Wednesday, December 2, 2009

On The Road in Appalachia - Part 1 - Remembering Uncle Bernie

Uncle Bernie died on Thanksgiving Day. Uncle Bernie was a great uncle. He was funny, compassionate, committed to human rights and the mass consumption of good food, booze and, of course, the best cigars that could be found around the globe. Bernie was a photographer both for love and for making a living. Every photograph, slide and home movie had the same artist's touch that could be found in his professional work. If you ever see a news reel from WWII of a tank rolling over the cameraman, that was probably Uncle Bernie, lying in a ditch somewhere in Italy. Or the stills from Quo Vadis, shot while Bernie was back in Italy on a Fullbright Fellowship. Once, when walking through the wooden corridors of the Larchmont Beach Club lockers, Bernie stopped and pointed out a certain corner under a certain skylight. "I always liked the light at this spot," he said. "I used to take pictures of Amy [his younger daughter] right here."

To the rest of the world, Uncle Bernie was Bernard Birnbaum, a legendary producer for CBS News. He was compassionate and cared deeply for and about not only his family and the people he worked with but also many of the people whose lives he covered. At the age of 89 his big heart finally gave up. With my cousin Debbie's permission, I missed the funeral in order not to miss my flight to Tel Aviv. This is not so unusual in our family. Uncle Bernie would sometimes miss family gatherings because he would be in Italy, India, Vietnam or a few dozen other places.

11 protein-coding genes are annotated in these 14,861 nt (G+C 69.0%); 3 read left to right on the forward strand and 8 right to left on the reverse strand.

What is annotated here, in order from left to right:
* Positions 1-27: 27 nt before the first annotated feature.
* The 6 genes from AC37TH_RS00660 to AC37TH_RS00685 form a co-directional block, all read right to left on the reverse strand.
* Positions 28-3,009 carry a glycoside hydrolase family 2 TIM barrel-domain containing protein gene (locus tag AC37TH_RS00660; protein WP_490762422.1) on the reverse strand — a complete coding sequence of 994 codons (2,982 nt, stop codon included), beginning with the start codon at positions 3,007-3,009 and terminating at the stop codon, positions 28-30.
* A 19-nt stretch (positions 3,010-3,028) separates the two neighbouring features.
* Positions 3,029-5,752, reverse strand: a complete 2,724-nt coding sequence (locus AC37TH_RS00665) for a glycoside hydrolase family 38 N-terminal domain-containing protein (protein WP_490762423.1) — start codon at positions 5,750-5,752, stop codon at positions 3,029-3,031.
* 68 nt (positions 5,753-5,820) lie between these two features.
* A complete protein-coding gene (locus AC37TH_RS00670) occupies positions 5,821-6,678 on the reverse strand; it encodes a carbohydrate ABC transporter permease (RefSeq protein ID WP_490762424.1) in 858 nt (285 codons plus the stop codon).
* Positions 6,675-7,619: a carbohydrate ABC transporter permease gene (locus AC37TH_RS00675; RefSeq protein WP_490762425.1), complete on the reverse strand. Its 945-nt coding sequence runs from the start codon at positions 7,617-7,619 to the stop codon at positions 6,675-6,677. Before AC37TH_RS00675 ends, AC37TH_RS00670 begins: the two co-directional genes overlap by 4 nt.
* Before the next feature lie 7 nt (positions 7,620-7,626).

Bernie went to work for CBS in 1951 and stayed for over 40 years. He didn't just produce TV news, he was one of the people who invented it. If you're old enough to remember shows like Omnibus and Camera Three or when the CBS Evening News with Walter Cronkite went from 15 to 30 minutes, then you remember what I knew as Uncle Bernie's shows. You young folks may have noticed his credits on Sunday Morning. During his career he covered serious topics like political conventions, the civil rights movement, the Eichmann trial, Vatican II, the Kennedy and Oswald assassinations, the Vietnam War and most of the rest of the history of the second half of the last century. But he also produced shows in a lighter vein, like the report on the Bossa Nova craze sweeping up from Brazil to the USA. Or stories about ordinary people living their lives which came to full fruition with the series "On The Road with Charles Kuralt." Bernie was famous for thinking of what would make a story hit home and then getting it on film. Like the mother of a Boston auto rental clerk who lived in fear of the Boston Strangler or a live interview with Marina Oswald just days after the assassination. The latter made Dan Rather into a national star (and a life-long friend).